Kudos to you for putting this out there! Story of a black person’s life, I guess! And yet they wonder why many of us are so angry and resentful. Sooner or later, she’ll be nominated for a Nobel price for what she absolutely does not deserve. Anyways, story of our lives!

  • 9Boots

    Damn! Damn! Damn the narcissism!

  • Suchalady

    This is on point! The blatant thievery is so laughable, I’m at a loss for words.

    In any event, I hope that these girls are returned safely and swiftly.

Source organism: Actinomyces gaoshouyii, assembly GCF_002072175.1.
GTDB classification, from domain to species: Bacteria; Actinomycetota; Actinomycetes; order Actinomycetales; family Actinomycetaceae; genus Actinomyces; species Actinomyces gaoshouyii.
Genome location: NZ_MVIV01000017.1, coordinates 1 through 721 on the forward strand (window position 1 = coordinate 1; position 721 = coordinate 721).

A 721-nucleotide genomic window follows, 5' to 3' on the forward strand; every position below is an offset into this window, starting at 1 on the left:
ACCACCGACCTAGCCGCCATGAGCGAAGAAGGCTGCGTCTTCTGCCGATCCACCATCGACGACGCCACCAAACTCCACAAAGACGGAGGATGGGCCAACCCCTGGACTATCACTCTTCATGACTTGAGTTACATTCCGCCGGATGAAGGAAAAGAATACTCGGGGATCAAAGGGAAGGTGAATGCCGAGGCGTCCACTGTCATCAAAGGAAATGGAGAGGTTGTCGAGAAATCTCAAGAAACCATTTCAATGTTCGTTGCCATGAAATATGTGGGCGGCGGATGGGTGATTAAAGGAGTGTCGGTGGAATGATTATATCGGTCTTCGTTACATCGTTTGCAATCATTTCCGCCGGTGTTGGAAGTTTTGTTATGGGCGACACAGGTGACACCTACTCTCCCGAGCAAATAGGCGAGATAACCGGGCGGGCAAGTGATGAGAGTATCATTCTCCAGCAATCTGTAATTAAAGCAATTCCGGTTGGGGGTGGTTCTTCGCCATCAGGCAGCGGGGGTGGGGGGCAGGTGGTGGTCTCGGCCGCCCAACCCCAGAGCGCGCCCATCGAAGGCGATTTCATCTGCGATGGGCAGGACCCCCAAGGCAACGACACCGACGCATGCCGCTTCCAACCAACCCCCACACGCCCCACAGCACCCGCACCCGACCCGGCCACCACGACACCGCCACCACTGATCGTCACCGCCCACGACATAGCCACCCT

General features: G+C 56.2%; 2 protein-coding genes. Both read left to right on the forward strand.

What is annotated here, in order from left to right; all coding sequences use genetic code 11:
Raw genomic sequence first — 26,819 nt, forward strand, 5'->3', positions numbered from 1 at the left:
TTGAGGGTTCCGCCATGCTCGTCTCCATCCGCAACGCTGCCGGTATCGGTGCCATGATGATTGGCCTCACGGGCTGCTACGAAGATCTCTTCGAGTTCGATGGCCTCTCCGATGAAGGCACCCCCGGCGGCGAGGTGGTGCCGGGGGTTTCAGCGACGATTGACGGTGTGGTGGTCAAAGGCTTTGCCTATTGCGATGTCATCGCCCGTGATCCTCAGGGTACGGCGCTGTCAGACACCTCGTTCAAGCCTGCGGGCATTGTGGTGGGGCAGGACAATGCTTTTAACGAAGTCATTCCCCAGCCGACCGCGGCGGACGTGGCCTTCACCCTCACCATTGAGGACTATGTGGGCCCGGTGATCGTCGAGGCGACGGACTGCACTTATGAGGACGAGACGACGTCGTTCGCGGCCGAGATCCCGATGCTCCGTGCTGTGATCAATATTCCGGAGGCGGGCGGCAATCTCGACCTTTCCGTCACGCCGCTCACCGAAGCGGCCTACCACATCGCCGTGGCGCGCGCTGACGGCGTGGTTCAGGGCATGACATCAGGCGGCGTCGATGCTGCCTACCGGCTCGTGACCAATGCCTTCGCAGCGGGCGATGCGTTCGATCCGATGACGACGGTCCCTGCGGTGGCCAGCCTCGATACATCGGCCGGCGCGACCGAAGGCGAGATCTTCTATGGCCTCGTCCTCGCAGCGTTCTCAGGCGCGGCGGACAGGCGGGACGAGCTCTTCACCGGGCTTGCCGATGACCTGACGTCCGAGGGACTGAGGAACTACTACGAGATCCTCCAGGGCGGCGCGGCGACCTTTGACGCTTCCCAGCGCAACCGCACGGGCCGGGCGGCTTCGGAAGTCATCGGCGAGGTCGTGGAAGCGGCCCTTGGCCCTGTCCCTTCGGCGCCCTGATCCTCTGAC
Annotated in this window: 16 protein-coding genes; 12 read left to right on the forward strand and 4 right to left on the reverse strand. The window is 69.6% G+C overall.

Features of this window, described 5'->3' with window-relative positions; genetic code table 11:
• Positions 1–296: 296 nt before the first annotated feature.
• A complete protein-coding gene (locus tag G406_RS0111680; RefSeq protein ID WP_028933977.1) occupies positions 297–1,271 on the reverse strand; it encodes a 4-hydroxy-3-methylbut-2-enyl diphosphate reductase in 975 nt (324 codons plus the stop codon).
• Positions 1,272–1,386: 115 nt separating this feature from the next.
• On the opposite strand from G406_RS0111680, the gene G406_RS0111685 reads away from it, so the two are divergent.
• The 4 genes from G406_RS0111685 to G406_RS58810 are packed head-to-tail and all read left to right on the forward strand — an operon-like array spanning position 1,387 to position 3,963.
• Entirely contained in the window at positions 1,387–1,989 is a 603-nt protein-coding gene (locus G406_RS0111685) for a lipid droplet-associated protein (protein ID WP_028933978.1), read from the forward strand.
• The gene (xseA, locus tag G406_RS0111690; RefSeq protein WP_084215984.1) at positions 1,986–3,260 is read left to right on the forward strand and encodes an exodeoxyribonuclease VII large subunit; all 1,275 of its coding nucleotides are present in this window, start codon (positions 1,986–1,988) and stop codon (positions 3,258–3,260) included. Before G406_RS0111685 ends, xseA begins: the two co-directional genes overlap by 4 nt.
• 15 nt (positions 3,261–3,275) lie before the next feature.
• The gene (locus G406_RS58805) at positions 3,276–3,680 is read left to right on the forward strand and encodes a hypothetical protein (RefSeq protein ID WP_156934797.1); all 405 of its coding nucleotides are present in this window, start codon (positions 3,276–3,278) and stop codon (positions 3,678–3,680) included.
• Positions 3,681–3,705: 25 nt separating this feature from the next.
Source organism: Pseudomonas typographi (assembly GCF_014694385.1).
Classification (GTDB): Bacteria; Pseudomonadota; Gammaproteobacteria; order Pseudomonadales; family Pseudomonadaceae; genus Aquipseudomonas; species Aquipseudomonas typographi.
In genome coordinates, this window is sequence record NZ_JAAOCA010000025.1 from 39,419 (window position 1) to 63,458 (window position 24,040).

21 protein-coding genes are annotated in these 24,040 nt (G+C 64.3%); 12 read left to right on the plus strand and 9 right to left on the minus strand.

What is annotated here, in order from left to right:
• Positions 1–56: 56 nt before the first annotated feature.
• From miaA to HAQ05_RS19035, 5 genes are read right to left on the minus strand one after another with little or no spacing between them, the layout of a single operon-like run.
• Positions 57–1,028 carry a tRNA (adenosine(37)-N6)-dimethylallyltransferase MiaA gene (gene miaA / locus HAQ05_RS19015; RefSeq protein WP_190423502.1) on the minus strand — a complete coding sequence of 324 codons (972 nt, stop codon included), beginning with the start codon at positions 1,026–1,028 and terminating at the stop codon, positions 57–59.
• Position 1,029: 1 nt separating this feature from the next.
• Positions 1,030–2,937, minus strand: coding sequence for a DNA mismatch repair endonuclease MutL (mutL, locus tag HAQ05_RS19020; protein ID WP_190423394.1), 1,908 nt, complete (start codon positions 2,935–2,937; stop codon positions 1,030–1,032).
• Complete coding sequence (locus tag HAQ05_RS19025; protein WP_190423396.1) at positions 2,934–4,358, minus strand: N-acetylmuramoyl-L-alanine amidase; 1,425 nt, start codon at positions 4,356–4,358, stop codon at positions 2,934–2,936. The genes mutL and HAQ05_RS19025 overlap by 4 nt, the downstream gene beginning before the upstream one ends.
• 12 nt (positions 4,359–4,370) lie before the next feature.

• daniellefromqueens

    This hit all the nails on the head. ALL OF THEM!

  • GIRL

    LOL, she pissed you off good!

    TBH, I think it’s pretty pretentious and lazy to think that a hashtag could save the kidnapped girls or at least influence the outcome positively (by raising awareness). Boko Haram (come on, the name says it) doesn’t care about your ‘#’ and 140 character plea. The Nigerian president can’t turn your # into money and their army can’t use your # as a weapon. The world does not evolve around social media!

    Besides shedding light on this situation, we can’t do isht except pray that those with the wisdom, power and tools will be guided by God to save those girls.

    • Oby